They start them early in the Manning household. And by early, we mean 4 or 5 in the morning.
Peyton Manning will once again suit up for the Super Bowl, so it makes sense his name and that of his siblings would pop up amid the media frenzy. Still, it's a rare and unlikely treat to hear rapper Lil Wayne relay a story of how extreme the Mannings were in their football training when they were younger.
In his Monday Morning Quarterback column to kick off Super Bowl week, Peter King relays some interesting tidbits from a discussion with rapper Lil Wayne.
The most compelling is this little gem about a younger Manning contingent:
I have a story about Peyton. A guy who has been on the road with us, he was like an uncle to us, he told us this story. When he was in jail, about to come home, he was put on one of those work-release things in New Orleans. Every morning, real early, he would clean the schoolyard of the [Isidore] Newman School [where the Manning kids attended]. Because he was a prisoner, he would have to clean the schoolyard at 4 or 5 in the morning. There was not one morning, 4:30, 5 in the morning, he wouldn’t see Archie, Peyton, Cooper or Eli out on the field. He’d see Archie throwing passes to Cooper or Peyton throwing routes to Cooper. I don’t know if people know this, but it was Cooper who was the prodigy. He [the roadie] would tell us the story, you know, like it was destined.
You always assumed the Manning kids trained hard, but you didn't quite expect that this wonderful story would complement a week chockablock filled with stories, interviews and anecdotes and come from a 31-year-old rapper who just happens to be a huge NFL fan.
If this uncle-like figure were telling the truth—and it makes sense why you would recall with ease the sight of Archie Manning playing with his kids before dawn—it means days in the Manning house started well before "4:30, 5 in the morning."
While you were complaining about going to be bed early as a kid or whining about waking up to make it to school on time, the Mannings were going to extreme measures to hone their craft.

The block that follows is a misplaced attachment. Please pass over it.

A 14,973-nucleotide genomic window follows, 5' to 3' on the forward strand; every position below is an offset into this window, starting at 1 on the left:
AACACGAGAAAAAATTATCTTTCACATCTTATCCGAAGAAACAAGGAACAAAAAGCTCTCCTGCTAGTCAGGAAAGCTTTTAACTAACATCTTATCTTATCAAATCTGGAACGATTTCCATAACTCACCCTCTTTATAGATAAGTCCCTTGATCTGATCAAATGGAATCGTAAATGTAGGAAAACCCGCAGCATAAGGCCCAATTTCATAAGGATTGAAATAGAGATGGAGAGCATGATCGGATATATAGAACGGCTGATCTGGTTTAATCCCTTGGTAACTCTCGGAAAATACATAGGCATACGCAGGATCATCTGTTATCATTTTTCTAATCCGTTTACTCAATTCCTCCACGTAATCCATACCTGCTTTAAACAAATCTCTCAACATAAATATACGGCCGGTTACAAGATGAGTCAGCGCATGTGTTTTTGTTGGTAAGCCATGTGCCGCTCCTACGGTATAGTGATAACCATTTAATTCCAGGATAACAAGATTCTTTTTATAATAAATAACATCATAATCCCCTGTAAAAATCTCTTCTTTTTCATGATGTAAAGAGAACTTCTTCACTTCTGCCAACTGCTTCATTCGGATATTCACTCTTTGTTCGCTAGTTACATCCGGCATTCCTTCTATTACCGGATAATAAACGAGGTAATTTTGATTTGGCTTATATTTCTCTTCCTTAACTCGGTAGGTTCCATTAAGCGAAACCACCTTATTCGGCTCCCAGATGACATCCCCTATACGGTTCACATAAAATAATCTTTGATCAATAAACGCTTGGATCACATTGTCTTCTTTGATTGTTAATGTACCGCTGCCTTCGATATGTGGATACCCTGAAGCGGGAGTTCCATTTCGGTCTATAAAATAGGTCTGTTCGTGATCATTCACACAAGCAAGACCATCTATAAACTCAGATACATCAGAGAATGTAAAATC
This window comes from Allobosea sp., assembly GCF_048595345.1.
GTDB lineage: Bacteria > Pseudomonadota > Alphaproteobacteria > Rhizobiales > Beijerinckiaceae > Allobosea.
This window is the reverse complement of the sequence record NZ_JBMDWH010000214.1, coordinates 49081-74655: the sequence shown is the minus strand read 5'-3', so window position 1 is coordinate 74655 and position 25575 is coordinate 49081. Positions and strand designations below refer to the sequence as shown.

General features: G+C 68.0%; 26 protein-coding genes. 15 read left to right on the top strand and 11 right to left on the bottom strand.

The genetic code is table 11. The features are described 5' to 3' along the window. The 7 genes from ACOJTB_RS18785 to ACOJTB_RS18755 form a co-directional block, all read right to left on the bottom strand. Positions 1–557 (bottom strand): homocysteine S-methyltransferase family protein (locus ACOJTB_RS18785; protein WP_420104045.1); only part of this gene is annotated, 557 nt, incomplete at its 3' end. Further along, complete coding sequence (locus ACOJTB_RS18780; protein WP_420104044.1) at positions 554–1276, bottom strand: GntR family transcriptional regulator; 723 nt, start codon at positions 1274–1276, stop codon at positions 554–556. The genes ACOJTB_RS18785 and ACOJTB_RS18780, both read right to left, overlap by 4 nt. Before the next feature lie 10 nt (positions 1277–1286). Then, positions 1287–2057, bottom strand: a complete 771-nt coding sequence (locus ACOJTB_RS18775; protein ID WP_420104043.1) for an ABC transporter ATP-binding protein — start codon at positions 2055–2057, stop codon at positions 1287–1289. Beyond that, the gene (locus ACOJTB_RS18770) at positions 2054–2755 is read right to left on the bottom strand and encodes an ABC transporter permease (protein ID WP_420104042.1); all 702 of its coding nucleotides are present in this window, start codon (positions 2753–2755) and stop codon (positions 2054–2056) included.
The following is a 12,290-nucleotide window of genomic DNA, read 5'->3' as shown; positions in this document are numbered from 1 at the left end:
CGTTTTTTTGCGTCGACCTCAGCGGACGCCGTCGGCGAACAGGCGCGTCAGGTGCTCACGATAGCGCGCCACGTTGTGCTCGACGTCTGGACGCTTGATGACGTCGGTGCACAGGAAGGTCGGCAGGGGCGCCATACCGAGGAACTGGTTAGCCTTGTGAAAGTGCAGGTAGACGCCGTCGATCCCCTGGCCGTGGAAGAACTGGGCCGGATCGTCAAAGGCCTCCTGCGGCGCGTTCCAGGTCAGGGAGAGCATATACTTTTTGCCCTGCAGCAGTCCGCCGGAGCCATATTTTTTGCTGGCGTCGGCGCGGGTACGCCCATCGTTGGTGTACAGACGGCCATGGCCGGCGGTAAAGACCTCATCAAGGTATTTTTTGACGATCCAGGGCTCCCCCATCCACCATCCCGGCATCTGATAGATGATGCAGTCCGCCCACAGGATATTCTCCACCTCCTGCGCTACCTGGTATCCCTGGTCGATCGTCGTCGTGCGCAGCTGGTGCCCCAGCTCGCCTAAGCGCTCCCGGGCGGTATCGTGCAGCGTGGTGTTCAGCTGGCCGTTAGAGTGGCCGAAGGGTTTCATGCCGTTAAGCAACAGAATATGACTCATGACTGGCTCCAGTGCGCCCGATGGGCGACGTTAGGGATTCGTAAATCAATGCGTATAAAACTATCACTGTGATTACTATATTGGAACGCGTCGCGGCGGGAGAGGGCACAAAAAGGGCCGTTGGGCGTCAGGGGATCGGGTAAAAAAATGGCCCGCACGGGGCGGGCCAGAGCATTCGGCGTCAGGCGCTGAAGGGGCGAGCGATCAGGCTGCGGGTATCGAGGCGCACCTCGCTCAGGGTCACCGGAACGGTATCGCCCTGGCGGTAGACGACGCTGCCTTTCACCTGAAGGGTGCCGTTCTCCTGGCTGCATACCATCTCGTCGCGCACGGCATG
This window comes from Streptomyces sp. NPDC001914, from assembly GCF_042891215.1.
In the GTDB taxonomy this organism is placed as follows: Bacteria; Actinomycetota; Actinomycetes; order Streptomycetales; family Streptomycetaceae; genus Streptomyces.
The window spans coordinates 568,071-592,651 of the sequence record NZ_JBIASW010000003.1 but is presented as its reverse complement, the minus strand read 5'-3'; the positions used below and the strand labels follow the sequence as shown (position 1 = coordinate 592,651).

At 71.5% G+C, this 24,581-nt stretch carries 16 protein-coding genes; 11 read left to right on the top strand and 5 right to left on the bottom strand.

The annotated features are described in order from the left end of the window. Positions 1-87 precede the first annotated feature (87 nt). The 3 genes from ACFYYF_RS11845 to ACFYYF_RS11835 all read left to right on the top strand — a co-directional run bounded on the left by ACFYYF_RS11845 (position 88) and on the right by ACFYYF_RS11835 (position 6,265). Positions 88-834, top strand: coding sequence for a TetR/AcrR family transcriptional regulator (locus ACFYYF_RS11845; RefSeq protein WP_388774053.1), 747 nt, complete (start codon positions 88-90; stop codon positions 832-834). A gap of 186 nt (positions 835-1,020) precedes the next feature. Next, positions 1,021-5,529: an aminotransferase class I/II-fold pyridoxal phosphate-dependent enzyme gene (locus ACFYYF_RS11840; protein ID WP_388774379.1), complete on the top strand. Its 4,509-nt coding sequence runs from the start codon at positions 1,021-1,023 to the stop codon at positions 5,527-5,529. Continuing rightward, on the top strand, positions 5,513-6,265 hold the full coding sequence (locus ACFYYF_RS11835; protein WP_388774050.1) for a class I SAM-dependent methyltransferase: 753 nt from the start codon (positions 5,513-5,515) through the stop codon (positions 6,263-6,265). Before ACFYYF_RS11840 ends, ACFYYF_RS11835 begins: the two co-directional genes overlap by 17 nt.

To get personal for a spell, my mornings as a kid included binge-watching cartoons before I was taken off to school—usually a healthy dosage of Inspector Gadget, Dennis the Menace or even Fraggle Rock.
I probably could have spent my time a bit more wisely.
For their effort and early-morning pain, the Mannings have been well rewarded. Peyton is preparing to battle for his second Super Bowl title, and he is coming off, at age 37, arguably his best season of his career.
The younger Eli already has a stunning football resume, including two Super Bowl titles and three Pro Bowl nods.
Unfortunately, the elder prodigy, Cooper, never had the opportunity to make good on his amazing talent, as he was diagnosed with spinal stenosis before leaving to college, something well covered in the ESPN 30 for 30 film, The Book of Manning.
As for Lil Wayne, he chimes in on Richard Sherman and the Seahawks star's propensity to talk trash, his beloved Packers and who he thinks will win the Super Bowl. Spoiler alert: He is Team Manning heading into the big game.
In fact, he offered about the Broncos quarterback, "He is special. He is one of a kind. I am glad I am able to live to see him, to see the kind of things he is doing."
It's easy to agree with the rapper, because Manning is still doing some unbelievable things on the field despite age and prior injury.
But he doesn't merely lace up the cleats, throw on the helmet and rely on talent to get him through the game. No, he has been working on this football guff since he was a kid, when his NFL quarterback dad wrestled him from bed well before the sun ever bothered showing up.
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